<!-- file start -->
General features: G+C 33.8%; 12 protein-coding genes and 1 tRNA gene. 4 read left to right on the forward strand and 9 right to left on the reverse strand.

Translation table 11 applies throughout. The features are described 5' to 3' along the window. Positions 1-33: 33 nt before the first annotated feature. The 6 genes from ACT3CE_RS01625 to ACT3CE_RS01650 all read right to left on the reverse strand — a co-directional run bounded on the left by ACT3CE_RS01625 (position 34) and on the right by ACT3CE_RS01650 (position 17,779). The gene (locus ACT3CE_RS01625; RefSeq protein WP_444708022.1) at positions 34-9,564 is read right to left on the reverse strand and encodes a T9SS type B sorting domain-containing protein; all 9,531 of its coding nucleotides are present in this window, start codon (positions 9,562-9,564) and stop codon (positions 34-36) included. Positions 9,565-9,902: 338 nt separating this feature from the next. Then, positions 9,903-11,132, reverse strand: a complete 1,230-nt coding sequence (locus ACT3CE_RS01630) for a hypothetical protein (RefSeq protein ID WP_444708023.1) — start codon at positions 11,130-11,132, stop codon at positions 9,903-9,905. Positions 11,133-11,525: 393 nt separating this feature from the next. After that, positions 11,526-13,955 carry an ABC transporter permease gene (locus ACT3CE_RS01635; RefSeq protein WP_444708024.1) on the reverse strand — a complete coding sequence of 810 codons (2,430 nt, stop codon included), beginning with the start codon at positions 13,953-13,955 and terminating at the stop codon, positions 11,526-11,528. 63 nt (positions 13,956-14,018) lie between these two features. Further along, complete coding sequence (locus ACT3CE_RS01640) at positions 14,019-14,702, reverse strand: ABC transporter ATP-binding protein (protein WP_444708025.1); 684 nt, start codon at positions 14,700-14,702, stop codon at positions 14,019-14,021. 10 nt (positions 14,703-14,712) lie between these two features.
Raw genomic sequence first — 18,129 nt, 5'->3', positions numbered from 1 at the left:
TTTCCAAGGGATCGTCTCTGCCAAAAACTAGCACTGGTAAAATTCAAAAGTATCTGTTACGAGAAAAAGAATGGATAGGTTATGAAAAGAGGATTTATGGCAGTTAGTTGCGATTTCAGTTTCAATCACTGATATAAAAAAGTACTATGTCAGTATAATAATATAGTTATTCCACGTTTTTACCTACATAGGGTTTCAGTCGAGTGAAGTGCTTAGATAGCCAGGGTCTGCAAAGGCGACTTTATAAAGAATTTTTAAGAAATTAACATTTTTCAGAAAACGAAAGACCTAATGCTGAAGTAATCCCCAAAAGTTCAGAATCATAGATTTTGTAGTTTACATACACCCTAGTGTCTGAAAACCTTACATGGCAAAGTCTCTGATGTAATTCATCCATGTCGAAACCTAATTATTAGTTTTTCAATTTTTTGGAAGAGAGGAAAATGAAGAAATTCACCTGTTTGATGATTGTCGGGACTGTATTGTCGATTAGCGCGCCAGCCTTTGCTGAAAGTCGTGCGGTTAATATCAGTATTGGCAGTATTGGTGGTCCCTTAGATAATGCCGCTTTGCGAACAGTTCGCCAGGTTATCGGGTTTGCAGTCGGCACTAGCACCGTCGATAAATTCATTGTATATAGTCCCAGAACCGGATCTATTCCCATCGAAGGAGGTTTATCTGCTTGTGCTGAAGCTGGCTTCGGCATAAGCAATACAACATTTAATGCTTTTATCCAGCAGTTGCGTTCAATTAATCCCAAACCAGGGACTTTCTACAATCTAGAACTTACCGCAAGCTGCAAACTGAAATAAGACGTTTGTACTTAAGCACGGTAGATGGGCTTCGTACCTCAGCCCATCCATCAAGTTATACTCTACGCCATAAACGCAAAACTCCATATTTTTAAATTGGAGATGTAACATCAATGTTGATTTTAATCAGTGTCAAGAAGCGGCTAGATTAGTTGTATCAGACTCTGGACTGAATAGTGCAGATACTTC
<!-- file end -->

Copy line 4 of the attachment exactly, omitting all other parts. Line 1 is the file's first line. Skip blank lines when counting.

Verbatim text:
TTTCCAAGGGATCGTCTCTGCCAAAAACTAGCACTGGTAAAATTCAAAAGTATCTGTTACGAGAAAAAGAATGGATAGGTTATGAAAAGAGGATTTATGGCAGTTAGTTGCGATTTCAGTTTCAATCACTGATATAAAAAAGTACTATGTCAGTATAATAATATAGTTATTCCACGTTTTTACCTACATAGGGTTTCAGTCGAGTGAAGTGCTTAGATAGCCAGGGTCTGCAAAGGCGACTTTATAAAGAATTTTTAAGAAATTAACATTTTTCAGAAAACGAAAGACCTAATGCTGAAGTAATCCCCAAAAGTTCAGAATCATAGATTTTGTAGTTTACATACACCCTAGTGTCTGAAAACCTTACATGGCAAAGTCTCTGATGTAATTCATCCATGTCGAAACCTAATTATTAGTTTTTCAATTTTTTGGAAGAGAGGAAAATGAAGAAATTCACCTGTTTGATGATTGTCGGGACTGTATTGTCGATTAGCGCGCCAGCCTTTGCTGAAAGTCGTGCGGTTAATATCAGTATTGGCAGTATTGGTGGTCCCTTAGATAATGCCGCTTTGCGAACAGTTCGCCAGGTTATCGGGTTTGCAGTCGGCACTAGCACCGTCGATAAATTCATTGTATATAGTCCCAGAACCGGATCTATTCCCATCGAAGGAGGTTTATCTGCTTGTGCTGAAGCTGGCTTCGGCATAAGCAATACAACATTTAATGCTTTTATCCAGCAGTTGCGTTCAATTAATCCCAAACCAGGGACTTTCTACAATCTAGAACTTACCGCAAGCTGCAAACTGAAATAAGACGTTTGTACTTAAGCACGGTAGATGGGCTTCGTACCTCAGCCCATCCATCAAGTTATACTCTACGCCATAAACGCAAAACTCCATATTTTTAAATTGGAGATGTAACATCAATGTTGATTTTAATCAGTGTCAAGAAGCGGCTAGATTAGTTGTATCAGACTCTGGACTGAATAGTGCAGATACTTC